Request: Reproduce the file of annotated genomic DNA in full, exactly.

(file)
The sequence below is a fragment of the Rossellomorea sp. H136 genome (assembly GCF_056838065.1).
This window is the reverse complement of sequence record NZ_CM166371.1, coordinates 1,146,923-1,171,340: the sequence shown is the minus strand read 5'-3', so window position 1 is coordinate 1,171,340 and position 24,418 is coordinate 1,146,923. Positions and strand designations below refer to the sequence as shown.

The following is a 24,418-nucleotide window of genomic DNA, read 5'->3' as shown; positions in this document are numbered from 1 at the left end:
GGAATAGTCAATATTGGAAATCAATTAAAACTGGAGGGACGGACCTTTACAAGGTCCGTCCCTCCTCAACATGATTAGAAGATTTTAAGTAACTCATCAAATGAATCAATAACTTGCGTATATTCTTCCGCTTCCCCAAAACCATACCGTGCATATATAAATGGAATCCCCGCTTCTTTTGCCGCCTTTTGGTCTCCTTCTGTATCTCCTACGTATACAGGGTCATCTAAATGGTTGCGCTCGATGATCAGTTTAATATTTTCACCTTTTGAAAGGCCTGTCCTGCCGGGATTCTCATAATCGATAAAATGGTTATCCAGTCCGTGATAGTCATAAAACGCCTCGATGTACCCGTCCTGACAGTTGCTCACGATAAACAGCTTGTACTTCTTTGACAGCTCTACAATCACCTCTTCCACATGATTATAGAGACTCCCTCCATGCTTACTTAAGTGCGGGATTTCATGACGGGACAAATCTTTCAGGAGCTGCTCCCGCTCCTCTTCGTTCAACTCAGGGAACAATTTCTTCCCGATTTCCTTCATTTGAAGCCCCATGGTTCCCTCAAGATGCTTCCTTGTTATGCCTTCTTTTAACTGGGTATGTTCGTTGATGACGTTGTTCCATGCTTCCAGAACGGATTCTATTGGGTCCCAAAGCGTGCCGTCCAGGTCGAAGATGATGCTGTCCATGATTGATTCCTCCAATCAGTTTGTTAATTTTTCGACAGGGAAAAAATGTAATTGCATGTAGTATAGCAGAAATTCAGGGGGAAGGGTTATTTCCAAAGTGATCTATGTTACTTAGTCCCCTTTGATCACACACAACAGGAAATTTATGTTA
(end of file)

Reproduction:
The sequence below is a fragment of the Rossellomorea sp. H136 genome (assembly GCF_056838065.1).
This window is the reverse complement of sequence record NZ_CM166371.1, coordinates 1,146,923-1,171,340: the sequence shown is the minus strand read 5'-3', so window position 1 is coordinate 1,171,340 and position 24,418 is coordinate 1,146,923. Positions and strand designations below refer to the sequence as shown.

The following is a 24,418-nucleotide window of genomic DNA, read 5'->3' as shown; positions in this document are numbered from 1 at the left end:
GGAATAGTCAATATTGGAAATCAATTAAAACTGGAGGGACGGACCTTTACAAGGTCCGTCCCTCCTCAACATGATTAGAAGATTTTAAGTAACTCATCAAATGAATCAATAACTTGCGTATATTCTTCCGCTTCCCCAAAACCATACCGTGCATATATAAATGGAATCCCCGCTTCTTTTGCCGCCTTTTGGTCTCCTTCTGTATCTCCTACGTATACAGGGTCATCTAAATGGTTGCGCTCGATGATCAGTTTAATATTTTCACCTTTTGAAAGGCCTGTCCTGCCGGGATTCTCATAATCGATAAAATGGTTATCCAGTCCGTGATAGTCATAAAACGCCTCGATGTACCCGTCCTGACAGTTGCTCACGATAAACAGCTTGTACTTCTTTGACAGCTCTACAATCACCTCTTCCACATGATTATAGAGACTCCCTCCATGCTTACTTAAGTGCGGGATTTCATGACGGGACAAATCTTTCAGGAGCTGCTCCCGCTCCTCTTCGTTCAACTCAGGGAACAATTTCTTCCCGATTTCCTTCATTTGAAGCCCCATGGTTCCCTCAAGATGCTTCCTTGTTATGCCTTCTTTTAACTGGGTATGTTCGTTGATGACGTTGTTCCATGCTTCCAGAACGGATTCTATTGGGTCCCAAAGCGTGCCGTCCAGGTCGAAGATGATGCTGTCCATGATTGATTCCTCCAATCAGTTTGTTAATTTTTCGACAGGGAAAAAATGTAATTGCATGTAGTATAGCAGAAATTCAGGGGGAAGGGTTATTTCCAAAGTGATCTATGTTACTTAGTCCCCTTTGATCACACACAACAGGAAATTTATGTTA